At 1X node, 3D FinFETS raise a number of new metrology challenges. Gate height and fin height are two of the most important parameters for process control. At present there is a metrology gap in inline in-die measurement of these parameters. In order to fill this metrology gap, in-column beam tilt has been developed and implemented on Applied Materials V4i+ top-down CD-SEM for height measurement. A low tilt (5°) beam and a high tilt (14°) beam have been calibrated to obtain two sets of images providing measurement of sidewall edge width to calculate height in the host. Evaluations are done with applications in both gate height and fin height. TEM correlation with R2 being 0.89 and precision of 0.81nm have been achieved on various in-die features in gate height application. Fin height measurement shows less accuracy (R2 being 0.77) and precision (1.49 nm) due to challenges brought by fin geometry, yet still promising as first attempt. Sensitivity to DOE offset, die-to-die and in-die variation is demonstrated in both gate height and fin height. Process defect is successfully captured from inline wafers with gate height measurement implemented in production. This is the first successful demonstration of inline in-die gate height measurement for 14nm FinFET process control.
When designing an experiment to assess the accuracy of a tool as compared to a reference tool, semiconductor metrologists are often confronted with the situation that they must decide on the sampling strategy before the measurements begin. This decision is usually based largely on the previous experience of the metrologist and the available resources, and not on the statistics that are needed to achieve acceptable confidence limits on the final result. This paper shows a solution to this problem, called inverse TMU analysis, by presenting statistically-based equations that allow the user to estimate the needed sampling after providing appropriate inputs, allowing him to make important “risk vs. reward” sampling, cost, and equipment decisions. Application examples using experimental data from scatterometry and critical dimension scanning electron microscope (CD-SEM) tools are used first to demonstrate how the inverse TMU analysis methodology can be used to make intelligent sampling decisions before the start of the experiment, and then to reveal why low sampling can lead to unstable and misleading results. A model is developed that can help an experimenter minimize the costs associated both with increased sampling and with making wrong decisions caused by insufficient sampling. A second cost model is described that reveals the inadequacy of current TEM (Transmission Electron Microscopy) sampling practices and the enormous costs associated with TEM sampling that is needed to provide reasonable levels of certainty in the result. These high costs reach into the tens of millions of dollars for TEM reference metrology as the measurement error budgets reach angstrom levels. The paper concludes with strategies on how to manage and mitigate these costs.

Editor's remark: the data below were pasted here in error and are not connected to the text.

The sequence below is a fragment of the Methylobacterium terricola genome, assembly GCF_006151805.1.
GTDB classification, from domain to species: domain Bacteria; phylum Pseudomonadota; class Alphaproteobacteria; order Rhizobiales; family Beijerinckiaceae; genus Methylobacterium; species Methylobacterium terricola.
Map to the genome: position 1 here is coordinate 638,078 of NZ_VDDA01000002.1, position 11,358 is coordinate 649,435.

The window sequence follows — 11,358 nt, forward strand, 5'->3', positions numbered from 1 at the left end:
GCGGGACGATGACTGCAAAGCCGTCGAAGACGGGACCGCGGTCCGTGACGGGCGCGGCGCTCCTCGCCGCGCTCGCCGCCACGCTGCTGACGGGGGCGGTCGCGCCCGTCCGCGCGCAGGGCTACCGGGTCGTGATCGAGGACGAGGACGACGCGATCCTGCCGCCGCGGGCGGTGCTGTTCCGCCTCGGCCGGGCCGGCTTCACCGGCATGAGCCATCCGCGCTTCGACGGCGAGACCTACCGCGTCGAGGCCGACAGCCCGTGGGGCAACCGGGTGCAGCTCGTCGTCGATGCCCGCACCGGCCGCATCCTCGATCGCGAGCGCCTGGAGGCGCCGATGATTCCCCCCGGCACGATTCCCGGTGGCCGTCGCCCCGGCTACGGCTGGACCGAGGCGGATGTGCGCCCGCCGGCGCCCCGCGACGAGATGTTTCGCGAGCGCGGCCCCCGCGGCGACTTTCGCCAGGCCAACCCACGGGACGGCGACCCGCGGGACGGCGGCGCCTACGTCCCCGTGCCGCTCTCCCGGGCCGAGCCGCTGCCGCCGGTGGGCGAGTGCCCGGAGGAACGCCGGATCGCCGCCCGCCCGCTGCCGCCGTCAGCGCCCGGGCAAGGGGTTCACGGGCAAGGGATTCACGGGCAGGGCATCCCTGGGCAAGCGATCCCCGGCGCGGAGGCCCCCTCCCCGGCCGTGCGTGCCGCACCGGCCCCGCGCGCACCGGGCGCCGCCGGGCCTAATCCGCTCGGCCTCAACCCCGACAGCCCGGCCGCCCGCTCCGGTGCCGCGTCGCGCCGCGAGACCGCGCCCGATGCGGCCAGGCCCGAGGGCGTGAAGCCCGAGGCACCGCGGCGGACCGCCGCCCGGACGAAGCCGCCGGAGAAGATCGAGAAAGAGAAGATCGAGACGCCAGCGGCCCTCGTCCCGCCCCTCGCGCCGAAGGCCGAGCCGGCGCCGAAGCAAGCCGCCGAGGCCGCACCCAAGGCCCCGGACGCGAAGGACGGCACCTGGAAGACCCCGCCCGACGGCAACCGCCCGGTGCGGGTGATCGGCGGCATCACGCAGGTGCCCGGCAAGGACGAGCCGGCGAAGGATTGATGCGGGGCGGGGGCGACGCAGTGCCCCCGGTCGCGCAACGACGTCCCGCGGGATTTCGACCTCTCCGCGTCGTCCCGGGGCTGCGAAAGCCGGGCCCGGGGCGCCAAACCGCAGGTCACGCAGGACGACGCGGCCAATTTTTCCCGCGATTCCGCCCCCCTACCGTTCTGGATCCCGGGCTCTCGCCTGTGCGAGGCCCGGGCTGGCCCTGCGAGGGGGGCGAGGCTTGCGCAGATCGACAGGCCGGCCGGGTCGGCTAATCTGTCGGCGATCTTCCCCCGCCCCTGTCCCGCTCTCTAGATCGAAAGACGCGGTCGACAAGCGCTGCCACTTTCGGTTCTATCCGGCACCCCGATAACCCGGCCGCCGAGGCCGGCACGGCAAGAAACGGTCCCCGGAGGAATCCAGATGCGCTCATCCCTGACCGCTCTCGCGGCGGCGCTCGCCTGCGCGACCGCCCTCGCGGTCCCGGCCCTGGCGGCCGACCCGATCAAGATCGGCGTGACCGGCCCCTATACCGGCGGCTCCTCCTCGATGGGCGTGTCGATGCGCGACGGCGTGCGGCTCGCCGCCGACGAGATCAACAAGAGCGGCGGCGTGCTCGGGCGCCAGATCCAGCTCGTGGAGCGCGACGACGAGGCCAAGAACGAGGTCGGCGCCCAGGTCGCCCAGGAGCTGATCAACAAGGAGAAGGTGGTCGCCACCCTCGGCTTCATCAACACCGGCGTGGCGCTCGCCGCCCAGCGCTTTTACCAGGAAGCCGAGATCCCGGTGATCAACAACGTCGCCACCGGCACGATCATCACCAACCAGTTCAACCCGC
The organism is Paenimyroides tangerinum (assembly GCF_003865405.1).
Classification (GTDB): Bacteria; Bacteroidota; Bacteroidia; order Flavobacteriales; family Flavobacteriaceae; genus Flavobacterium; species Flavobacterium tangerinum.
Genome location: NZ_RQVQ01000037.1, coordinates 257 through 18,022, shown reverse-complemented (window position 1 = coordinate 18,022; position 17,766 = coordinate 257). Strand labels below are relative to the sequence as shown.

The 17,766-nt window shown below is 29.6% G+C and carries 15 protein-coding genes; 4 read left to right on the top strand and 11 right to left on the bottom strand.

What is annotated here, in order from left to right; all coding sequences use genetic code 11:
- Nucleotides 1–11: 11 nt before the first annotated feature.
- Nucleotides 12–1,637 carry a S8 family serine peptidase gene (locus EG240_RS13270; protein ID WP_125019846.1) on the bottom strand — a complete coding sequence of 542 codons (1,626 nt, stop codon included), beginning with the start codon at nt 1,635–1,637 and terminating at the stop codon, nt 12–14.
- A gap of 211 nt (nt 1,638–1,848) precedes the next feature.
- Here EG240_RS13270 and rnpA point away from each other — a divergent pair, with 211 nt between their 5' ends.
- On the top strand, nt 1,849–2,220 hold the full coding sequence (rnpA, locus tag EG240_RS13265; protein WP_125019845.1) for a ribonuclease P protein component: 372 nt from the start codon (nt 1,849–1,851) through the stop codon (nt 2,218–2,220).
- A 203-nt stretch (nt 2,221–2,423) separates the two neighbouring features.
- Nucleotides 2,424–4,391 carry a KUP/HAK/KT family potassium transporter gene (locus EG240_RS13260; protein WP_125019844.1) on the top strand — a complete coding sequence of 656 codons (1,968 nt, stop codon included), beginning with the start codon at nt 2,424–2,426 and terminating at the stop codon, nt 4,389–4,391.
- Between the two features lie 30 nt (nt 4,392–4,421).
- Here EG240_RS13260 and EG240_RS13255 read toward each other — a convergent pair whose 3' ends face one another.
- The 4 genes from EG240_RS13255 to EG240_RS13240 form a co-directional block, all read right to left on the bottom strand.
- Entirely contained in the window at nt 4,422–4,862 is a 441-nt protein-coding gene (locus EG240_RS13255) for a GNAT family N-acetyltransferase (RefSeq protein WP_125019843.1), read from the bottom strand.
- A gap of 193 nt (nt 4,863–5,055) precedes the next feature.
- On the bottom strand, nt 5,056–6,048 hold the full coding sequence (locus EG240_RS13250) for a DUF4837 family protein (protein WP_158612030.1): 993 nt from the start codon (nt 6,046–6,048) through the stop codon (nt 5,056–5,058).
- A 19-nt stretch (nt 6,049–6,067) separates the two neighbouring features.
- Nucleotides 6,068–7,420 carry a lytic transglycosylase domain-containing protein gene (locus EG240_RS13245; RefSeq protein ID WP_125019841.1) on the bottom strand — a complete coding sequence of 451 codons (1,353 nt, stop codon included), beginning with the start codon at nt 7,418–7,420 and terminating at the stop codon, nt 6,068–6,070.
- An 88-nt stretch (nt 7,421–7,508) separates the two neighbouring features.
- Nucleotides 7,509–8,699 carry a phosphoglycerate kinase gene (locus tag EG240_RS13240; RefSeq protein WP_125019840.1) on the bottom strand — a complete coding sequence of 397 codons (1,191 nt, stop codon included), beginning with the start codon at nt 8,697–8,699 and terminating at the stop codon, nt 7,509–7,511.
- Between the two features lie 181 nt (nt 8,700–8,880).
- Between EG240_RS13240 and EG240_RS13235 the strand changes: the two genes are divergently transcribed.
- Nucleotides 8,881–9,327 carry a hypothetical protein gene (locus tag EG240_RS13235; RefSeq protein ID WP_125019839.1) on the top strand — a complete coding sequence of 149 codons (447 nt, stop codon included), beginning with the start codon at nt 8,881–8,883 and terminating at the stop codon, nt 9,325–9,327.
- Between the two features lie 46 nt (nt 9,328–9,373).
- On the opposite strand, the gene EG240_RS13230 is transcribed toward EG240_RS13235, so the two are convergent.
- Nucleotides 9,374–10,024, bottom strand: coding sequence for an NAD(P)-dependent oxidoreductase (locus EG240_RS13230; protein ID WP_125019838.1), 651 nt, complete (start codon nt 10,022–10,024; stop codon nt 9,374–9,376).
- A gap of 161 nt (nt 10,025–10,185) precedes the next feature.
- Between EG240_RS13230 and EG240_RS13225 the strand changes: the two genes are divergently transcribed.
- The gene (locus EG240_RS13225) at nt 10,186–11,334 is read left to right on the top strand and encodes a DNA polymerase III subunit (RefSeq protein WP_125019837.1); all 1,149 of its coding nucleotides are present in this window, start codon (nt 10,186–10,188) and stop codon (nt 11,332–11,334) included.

In recent years Hybrid Metrology has emerged as an option for enhancing the performance of existing measurement toolsets and is currently implemented in production1. Hybrid Metrology is the practice to combine measurements from multiple toolset types in order to enable or improve the measurement of one or more critical parameters. While all applications tried before were improved through standard (sequential) hybridization of data from one toolset to another, advances in device architecture, materials and processes made possible to find one case that demanded a much deeper understanding of the physical basis of measurements and simultaneous optimization of data. This paper presents the first such work using the concept of co-optimization based hybridization, where image analysis parameters of CD-SEM (critical dimensions Scanning Electron Microscope) are modulated by profile information from OCD (optical critical dimension – scatterometry) while the OCD extracted profile is concurrently optimized through addition of the CD-SEM CD results. Test vehicle utilized in this work is the 14nm technology node based FinFET High-k/Interfacial layer structure.